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Princess Caroline of Monaco is a first-time grandmother.
“The Princess of Hanover and Madame Vera Santo Domingo have the joy to announce the birth of their grandson, born on March 21, 2013,” the Monaco’s Pink Palace released in a statement.
The boy, who’s name has yet to be released, is the child of Caroline’s eldest Andrew Casiraghi, 28, and his fiancee, Tatiana Santo Domingo, 29. The couple intend to wed later this year.
Under Monaco’s constitution, Casirghi is second in line – directly after his mother, 56, – to succeed his uncle Prince Albert II, as ruling sovereign. Unless his uncle produces a suitable heir, Casiraghi’s infant son is third in line.
Lawmakers in Cyprus have rejected government plans to impose an unprecedented tax on bank deposits, which has thrown into doubt the 10 billion euro bailout agreed upon with the European Union on March 16.
Failures to secure the emergency loans from the EU would leave Cyprus facing a banking collapse.
The bailout, which is considered small in comparison to rescue packages for other troubled EU nations like Greece, represents more than half the size of the 18 billion euro Cyprus economy.
The proposed tax on deposits had sparked big protests outside parliament and messed with the financial markets on March 18.
Officials chose to make changes to the proposals to protect depositors who have less than 20,000 euors in their accounts, but plans to levy a tax of 6.75% on deposits of 20,000-100,000 and 9.9% on anything above 100,000 euro wasn’t approved by parliament.
Cyprus has become the fourth of 17 eurozone stars who have been granted a bailout by its EU partners and the IMF, after Greece, Ireland, and Portugal. Spain was given EU assistance to rescue its banks, but so far has avoided asking for a full sovereign bailout.
A new pope has been elected!
Argentine Jorge Bergoglio has been elected the pope, making him the first ever from the Americas and the first from outside Europe in more than a millennium.
His chosen name will be Pope Francis.
The 76-year-old archbishop of Buenos Aires had reportedly been the runner up in the 2005 conclave which elected Benedict XVI, who retired last month, and which made him the first pope to resign in 600 years.
Bergoglio has spent most of his career in Argentina.
A former Soviet Army soldier, who has been missing since 1980, has been found alive.
Former Soviet soldier Bakhredtin Khakimov, was was an ethnic Uzbek, was found living in the Shindand district of Herat Province in western Afghanistan. He lives under the name of Sheikh Abdullah and works as a traditional healer.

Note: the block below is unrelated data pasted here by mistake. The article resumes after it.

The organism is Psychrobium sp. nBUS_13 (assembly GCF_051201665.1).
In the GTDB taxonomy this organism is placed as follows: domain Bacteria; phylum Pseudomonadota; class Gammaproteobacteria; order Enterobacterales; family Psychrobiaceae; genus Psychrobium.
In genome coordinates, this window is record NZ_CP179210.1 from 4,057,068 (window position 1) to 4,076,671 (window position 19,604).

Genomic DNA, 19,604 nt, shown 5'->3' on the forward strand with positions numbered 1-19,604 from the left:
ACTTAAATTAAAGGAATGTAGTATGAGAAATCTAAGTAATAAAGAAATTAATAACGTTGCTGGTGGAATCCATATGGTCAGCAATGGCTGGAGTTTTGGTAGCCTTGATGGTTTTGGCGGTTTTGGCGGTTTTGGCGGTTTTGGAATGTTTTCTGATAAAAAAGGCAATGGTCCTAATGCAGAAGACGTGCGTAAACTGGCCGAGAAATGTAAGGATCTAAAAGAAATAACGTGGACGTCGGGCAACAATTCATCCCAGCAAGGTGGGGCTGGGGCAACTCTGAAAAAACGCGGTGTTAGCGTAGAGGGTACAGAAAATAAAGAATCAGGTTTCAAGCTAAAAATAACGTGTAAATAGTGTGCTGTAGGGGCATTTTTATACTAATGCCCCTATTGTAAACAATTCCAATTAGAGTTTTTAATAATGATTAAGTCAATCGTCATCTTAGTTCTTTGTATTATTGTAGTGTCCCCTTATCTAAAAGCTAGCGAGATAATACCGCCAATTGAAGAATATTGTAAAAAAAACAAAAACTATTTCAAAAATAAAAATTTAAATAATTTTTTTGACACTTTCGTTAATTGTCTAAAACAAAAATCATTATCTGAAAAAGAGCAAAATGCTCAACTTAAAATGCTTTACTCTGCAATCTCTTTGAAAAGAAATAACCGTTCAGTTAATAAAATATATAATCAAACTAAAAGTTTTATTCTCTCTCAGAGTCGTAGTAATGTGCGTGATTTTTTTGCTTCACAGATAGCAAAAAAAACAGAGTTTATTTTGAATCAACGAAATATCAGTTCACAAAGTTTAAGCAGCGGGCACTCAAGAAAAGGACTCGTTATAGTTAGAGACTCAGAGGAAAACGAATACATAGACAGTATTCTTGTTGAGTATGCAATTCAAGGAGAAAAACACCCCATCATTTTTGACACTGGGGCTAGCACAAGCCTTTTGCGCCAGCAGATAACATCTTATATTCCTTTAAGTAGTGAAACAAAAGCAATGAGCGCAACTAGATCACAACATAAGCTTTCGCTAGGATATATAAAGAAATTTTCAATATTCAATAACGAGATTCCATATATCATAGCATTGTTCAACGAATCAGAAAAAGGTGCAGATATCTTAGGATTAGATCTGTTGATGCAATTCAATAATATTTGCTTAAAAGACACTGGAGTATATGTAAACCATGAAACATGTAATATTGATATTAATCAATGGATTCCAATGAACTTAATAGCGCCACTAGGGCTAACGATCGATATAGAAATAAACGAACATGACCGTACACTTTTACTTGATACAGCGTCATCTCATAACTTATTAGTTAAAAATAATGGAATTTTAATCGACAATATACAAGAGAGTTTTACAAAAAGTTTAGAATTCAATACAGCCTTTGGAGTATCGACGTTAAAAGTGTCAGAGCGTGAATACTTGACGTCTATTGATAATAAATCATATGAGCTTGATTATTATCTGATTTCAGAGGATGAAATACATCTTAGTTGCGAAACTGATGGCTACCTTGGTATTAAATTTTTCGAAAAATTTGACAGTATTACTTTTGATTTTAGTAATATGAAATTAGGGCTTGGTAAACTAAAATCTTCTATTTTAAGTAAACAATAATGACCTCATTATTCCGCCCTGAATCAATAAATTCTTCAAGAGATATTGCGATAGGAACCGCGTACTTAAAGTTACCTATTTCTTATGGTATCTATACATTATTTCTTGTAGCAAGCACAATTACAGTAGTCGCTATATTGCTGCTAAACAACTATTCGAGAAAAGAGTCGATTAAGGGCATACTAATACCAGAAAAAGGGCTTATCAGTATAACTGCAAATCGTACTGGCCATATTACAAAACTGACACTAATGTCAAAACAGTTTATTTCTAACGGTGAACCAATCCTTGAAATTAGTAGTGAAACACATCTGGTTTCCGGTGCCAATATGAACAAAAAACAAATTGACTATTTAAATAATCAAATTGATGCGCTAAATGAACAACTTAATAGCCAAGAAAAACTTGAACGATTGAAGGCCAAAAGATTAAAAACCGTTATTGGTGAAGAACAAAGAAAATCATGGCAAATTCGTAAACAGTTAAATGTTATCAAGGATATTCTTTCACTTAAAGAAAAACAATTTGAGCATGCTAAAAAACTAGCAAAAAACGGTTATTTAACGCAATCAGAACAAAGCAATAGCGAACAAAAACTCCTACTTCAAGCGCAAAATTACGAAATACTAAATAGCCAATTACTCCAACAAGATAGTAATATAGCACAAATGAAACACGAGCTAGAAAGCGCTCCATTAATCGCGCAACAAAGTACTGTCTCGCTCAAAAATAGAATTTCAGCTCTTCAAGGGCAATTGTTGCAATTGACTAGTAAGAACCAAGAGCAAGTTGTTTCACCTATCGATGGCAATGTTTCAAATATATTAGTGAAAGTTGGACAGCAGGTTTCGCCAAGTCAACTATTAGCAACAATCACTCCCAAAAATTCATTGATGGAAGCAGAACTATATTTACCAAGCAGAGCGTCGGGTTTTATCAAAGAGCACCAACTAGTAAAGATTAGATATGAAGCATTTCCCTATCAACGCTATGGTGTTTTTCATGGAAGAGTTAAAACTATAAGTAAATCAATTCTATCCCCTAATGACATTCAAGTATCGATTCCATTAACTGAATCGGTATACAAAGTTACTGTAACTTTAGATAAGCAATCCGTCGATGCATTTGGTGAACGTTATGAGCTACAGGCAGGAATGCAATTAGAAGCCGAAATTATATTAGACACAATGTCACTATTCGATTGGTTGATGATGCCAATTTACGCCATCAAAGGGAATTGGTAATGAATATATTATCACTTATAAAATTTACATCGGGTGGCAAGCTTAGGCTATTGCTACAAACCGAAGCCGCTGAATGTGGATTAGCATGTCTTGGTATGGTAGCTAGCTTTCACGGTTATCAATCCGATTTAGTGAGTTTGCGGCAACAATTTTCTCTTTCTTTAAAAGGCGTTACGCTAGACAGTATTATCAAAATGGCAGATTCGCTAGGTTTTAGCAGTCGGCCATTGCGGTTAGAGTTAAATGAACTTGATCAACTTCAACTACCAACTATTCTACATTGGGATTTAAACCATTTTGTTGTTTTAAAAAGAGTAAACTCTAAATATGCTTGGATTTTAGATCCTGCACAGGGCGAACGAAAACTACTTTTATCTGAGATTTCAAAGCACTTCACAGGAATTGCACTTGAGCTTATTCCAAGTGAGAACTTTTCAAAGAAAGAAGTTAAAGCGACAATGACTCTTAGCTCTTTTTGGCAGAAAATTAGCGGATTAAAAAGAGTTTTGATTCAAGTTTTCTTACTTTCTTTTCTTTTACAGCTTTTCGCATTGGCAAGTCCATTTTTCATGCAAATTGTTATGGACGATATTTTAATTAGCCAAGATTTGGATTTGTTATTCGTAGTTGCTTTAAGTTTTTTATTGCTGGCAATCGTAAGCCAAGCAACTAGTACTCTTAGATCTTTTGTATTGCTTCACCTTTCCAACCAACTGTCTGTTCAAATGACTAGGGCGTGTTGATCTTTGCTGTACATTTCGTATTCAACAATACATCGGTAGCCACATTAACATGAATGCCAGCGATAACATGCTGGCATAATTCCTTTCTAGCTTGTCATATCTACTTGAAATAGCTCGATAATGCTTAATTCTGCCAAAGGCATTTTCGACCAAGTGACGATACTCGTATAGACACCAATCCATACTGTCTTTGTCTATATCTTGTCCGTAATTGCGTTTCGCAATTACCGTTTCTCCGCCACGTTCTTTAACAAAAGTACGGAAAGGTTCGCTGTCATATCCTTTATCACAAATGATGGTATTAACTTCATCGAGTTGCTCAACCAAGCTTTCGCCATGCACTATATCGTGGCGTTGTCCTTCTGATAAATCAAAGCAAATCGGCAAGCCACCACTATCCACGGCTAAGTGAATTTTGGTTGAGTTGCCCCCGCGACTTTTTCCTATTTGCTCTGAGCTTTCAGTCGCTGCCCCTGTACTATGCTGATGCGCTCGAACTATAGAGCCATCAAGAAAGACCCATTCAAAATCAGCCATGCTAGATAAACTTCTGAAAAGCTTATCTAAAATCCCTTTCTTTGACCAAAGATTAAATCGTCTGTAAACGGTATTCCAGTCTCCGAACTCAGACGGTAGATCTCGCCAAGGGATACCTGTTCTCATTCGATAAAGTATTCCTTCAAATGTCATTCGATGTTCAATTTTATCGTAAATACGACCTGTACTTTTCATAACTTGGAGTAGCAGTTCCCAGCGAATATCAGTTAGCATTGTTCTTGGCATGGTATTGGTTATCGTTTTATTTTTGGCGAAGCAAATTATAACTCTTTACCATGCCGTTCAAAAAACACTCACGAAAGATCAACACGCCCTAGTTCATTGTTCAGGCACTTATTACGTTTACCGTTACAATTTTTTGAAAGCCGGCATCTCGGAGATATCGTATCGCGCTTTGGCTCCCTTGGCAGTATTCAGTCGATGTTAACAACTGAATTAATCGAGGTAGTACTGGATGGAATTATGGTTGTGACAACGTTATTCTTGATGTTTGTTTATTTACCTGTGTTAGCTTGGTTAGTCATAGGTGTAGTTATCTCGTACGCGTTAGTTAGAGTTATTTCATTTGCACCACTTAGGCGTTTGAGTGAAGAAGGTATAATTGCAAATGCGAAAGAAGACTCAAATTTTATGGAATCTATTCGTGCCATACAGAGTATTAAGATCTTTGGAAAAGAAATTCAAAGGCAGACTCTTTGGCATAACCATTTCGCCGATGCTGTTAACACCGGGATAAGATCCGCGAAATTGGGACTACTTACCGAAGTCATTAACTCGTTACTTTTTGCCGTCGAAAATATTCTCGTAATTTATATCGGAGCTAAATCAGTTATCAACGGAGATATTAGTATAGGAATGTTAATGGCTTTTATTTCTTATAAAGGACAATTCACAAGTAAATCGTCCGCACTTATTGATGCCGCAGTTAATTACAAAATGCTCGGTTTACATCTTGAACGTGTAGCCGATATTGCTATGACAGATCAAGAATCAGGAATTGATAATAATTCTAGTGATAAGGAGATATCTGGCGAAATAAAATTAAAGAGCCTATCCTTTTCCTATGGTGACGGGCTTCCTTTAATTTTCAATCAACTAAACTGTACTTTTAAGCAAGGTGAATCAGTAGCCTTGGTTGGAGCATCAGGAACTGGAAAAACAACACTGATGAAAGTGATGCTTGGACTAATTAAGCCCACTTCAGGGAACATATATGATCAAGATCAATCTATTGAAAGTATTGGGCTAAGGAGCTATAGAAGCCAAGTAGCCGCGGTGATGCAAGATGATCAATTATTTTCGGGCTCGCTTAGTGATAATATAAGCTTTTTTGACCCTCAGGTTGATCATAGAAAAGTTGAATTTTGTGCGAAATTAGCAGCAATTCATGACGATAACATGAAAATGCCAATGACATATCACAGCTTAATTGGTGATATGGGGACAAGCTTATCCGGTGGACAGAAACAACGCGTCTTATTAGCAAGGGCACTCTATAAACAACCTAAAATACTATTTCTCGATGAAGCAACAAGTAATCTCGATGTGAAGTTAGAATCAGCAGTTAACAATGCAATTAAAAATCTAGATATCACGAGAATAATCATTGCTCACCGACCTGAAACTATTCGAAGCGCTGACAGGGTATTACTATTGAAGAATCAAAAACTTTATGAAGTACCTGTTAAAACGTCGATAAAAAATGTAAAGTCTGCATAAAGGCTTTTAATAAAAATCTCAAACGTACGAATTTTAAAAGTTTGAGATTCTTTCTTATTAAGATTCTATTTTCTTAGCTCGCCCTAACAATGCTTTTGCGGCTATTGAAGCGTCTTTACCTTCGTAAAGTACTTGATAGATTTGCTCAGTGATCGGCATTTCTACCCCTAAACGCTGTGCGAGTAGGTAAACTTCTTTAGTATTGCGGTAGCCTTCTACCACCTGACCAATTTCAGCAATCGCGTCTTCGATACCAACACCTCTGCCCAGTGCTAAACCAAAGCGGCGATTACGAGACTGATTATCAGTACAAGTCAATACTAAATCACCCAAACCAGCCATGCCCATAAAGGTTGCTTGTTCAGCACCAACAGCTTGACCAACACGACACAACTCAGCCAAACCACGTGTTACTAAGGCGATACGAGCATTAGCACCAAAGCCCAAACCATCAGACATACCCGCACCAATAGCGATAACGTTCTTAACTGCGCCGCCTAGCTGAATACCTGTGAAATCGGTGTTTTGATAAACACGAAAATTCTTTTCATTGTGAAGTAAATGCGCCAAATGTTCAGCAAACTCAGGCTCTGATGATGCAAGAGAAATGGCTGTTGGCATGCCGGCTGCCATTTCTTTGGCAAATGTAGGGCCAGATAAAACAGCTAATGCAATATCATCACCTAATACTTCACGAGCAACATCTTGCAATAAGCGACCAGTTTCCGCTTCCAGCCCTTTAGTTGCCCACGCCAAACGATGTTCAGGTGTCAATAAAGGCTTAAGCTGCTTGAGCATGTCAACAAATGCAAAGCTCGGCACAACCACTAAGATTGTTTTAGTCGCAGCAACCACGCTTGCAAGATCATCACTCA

Khakimov had gone missing in action in 1980 during the Soviet invasion of Aghanistan. He had been tracked down by a team from Warriors-Internationalists Affairs Committee, a nonprofit, Moscow-based organization that searches for the former Soviet Union’s MIAs in Afghanistan.
In a statement released by the organization, they revelead that, “He received a heavy wound to the head in the course of a battle in (Shandand) district in September 1980 when he was picked up by local residents. He now leads a seminomadic life with the people who sheltered him.”
The organization was able to make contact with the man two weeks ago, and while he has no identity papers, he was able to identify photos of other Soviets he served with. He hardly remembers any Russian, but is still fluent in Uzbek.
Khakmov also has visible effects from his wound, including a trembling hand and tic in his shoulder.
The former soldier, who married in Afghanistan, but is now a childless widower, is apparently keen to meet his relatives. The committee is currently working on arranging the meeting.
North Korea has announced that they will be ending their nonaggression pacts with South Korea.
The country has been fueled by its anger over the U.N. vote on new sanctions, which were a response to North Korea’s recent nuclear test.
This announcement came just a day after the North threatened a “pre-emptive nuclear attack,” which is something analysts say they believe is unlikely.
This new development by the country and its young leader Kim Jong Un makes the situation on the Korean Peninsula more worrying and unpredictable.
South Korea has responded to the situation by warning that it will retaliate strongly and sternly if its citizens are threatened.
The United States has also responded, by agreeing to help the South with any threat that comes their way.